WORLDPOST
02/21/2013 05:32 pm ET

Arnaud Montebourg, French Minister, Slams U.S. Tire Tycoon Maurice Taylor Over Insulting Letter

If Maurice Taylor was thinking of vacationing in France any time soon, then he'll likely have to make new plans. The American tire tycoon became France's new public enemy No. 1 after his scathing remarks about the French work ethic, and on Thursday, a French government minister served the rubber baron with an equally scathing reply.

"Your extremist and insulting remarks are a testament to a perfect ignorance about our country," industry renewal minister Arnaud Montebourg wrote Taylor. "Can I remind you that Titan, the company you head is 20 times smaller than Michelin, the French technology leader with a global reach, and 35 times more profitable? That shows the extent that Titan could have learnt and gained enormously from a French base,"

The angry French reply comes in the wake of a letter sent by Taylor, nicknamed The Grizz for his negotiating style, to the French government about Titan's possible interest in a Goodyear factory in the city of Amiens.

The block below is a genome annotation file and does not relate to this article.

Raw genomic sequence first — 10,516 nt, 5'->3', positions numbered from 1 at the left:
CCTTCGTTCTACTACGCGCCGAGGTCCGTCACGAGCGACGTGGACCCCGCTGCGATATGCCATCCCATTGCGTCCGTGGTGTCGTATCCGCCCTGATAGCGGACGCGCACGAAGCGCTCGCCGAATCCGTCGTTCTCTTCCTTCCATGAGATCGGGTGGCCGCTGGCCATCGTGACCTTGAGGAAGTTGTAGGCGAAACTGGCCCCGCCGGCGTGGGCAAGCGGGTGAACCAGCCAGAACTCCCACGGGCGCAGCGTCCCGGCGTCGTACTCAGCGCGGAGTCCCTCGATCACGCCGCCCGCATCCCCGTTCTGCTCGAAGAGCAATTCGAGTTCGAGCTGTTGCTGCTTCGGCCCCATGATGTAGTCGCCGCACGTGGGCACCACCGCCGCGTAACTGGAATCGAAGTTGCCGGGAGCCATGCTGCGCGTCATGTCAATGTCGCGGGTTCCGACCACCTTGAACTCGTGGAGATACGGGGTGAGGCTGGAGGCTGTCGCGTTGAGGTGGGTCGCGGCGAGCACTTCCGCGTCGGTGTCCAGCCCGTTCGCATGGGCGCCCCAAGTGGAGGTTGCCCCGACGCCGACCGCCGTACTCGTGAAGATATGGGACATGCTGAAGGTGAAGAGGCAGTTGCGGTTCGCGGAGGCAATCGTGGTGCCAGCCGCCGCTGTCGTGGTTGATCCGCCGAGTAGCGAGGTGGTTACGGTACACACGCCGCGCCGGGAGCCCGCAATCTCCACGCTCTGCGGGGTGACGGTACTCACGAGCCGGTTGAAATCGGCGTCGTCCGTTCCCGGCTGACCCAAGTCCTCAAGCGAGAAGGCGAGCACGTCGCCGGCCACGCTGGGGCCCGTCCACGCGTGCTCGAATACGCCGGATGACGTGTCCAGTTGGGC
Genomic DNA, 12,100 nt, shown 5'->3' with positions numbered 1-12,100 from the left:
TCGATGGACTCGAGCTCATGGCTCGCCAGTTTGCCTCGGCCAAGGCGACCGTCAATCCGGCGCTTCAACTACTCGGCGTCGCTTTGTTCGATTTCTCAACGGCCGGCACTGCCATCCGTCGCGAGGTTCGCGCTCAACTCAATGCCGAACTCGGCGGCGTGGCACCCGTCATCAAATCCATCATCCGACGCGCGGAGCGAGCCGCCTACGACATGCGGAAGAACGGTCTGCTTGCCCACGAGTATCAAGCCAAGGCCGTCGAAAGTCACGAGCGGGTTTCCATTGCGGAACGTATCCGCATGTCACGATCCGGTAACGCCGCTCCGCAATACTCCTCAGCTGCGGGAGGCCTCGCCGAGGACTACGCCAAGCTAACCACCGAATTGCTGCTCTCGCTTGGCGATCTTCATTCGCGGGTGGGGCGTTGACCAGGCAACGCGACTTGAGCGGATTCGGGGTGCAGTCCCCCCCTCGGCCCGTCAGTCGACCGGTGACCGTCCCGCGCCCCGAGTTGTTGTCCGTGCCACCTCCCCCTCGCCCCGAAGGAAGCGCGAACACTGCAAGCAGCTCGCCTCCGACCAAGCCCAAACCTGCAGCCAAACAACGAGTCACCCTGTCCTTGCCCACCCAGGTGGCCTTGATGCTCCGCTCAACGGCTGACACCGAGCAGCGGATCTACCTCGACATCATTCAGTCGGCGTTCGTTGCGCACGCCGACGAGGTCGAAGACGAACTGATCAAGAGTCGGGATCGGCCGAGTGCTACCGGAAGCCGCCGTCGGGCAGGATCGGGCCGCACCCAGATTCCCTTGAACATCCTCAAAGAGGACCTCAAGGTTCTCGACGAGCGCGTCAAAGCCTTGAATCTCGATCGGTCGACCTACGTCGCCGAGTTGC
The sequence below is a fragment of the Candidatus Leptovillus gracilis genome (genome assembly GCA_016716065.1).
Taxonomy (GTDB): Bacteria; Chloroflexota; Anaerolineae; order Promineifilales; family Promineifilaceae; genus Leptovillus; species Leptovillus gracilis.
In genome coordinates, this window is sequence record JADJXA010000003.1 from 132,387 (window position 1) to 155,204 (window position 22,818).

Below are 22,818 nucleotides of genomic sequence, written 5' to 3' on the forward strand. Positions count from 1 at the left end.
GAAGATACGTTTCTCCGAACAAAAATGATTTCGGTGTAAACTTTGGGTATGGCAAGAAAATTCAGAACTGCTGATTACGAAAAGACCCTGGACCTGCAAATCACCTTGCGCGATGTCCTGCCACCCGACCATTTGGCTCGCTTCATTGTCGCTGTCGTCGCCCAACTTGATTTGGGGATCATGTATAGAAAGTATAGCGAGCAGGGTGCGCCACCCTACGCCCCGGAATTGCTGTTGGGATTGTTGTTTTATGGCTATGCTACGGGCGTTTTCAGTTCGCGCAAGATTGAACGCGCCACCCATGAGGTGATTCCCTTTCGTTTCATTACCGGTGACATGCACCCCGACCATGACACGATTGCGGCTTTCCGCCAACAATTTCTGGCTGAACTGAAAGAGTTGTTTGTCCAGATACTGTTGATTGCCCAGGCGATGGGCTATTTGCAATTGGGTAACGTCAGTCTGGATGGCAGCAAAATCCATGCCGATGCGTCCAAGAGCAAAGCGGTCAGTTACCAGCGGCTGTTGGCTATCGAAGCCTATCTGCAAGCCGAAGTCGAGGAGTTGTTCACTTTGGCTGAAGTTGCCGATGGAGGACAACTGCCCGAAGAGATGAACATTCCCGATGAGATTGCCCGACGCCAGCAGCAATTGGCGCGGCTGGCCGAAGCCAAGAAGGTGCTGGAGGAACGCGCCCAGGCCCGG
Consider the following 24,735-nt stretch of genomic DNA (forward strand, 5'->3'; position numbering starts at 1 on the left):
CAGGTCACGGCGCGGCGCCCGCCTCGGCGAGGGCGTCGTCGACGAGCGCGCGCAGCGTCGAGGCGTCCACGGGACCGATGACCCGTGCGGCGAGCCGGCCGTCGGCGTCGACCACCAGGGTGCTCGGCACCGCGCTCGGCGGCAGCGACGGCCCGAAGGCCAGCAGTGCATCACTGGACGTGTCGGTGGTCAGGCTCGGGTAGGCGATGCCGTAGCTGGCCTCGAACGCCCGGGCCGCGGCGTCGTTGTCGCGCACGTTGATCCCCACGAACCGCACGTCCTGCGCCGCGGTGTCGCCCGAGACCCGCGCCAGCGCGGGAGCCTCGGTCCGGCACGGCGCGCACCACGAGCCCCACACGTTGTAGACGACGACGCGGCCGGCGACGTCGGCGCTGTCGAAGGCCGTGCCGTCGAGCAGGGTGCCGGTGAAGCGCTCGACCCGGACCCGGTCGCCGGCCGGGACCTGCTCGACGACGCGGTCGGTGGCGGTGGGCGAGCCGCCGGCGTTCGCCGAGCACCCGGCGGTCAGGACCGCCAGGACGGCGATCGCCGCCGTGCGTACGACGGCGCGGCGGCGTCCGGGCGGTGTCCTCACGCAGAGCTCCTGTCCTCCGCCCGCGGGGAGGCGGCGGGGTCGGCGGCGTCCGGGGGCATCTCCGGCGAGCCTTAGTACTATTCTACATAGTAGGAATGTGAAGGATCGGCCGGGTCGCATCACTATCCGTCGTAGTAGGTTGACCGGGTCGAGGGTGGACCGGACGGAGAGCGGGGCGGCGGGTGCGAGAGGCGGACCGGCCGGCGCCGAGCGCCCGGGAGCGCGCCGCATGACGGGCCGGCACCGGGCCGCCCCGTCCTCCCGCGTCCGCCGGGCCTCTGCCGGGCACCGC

In the Feb. 8 letter, Taylor wrote:

The French workforce gets paid high wages but works only three hours. They get one hour for breaks and lunch, talk for three and work for three.

...

Titan is going to buy a Chinese tire company or an Indian one, pay less than one Euro per hour wage and ship all the tires France needs. You can keep the so-called workers. Titan has no interest in the Amien North factory.

Both letters were published in the French financial daily Les Echos.

Reuters explains that Titan discussed the purchase of the Goodyear plant's tire section last year, but the plan fell through after negotiations with a union failed.

The Associated Press puts the tire row in perspective:

Figures from the Organization for the Economic Co-operation and Development show that France is riding high in the top ten of the most productive European countries. However, analysts and politicians across Europe are becoming increasingly concerned that France, Europe's second-largest economy after Germany, is rapidly losing its competiveness. The exchange of letters has been played out on a broader landscape of rising unemployment and fears that French industry will fall further behind as its economy slumps.

As a parting shot, Montebourg let Taylor know who'd get the last laugh. In the final remarks of his note, the industry minister warned: "In the meantime, rest assured that you can count on me to have the competent government agencies survey your imported tires with a redoubled zeal."

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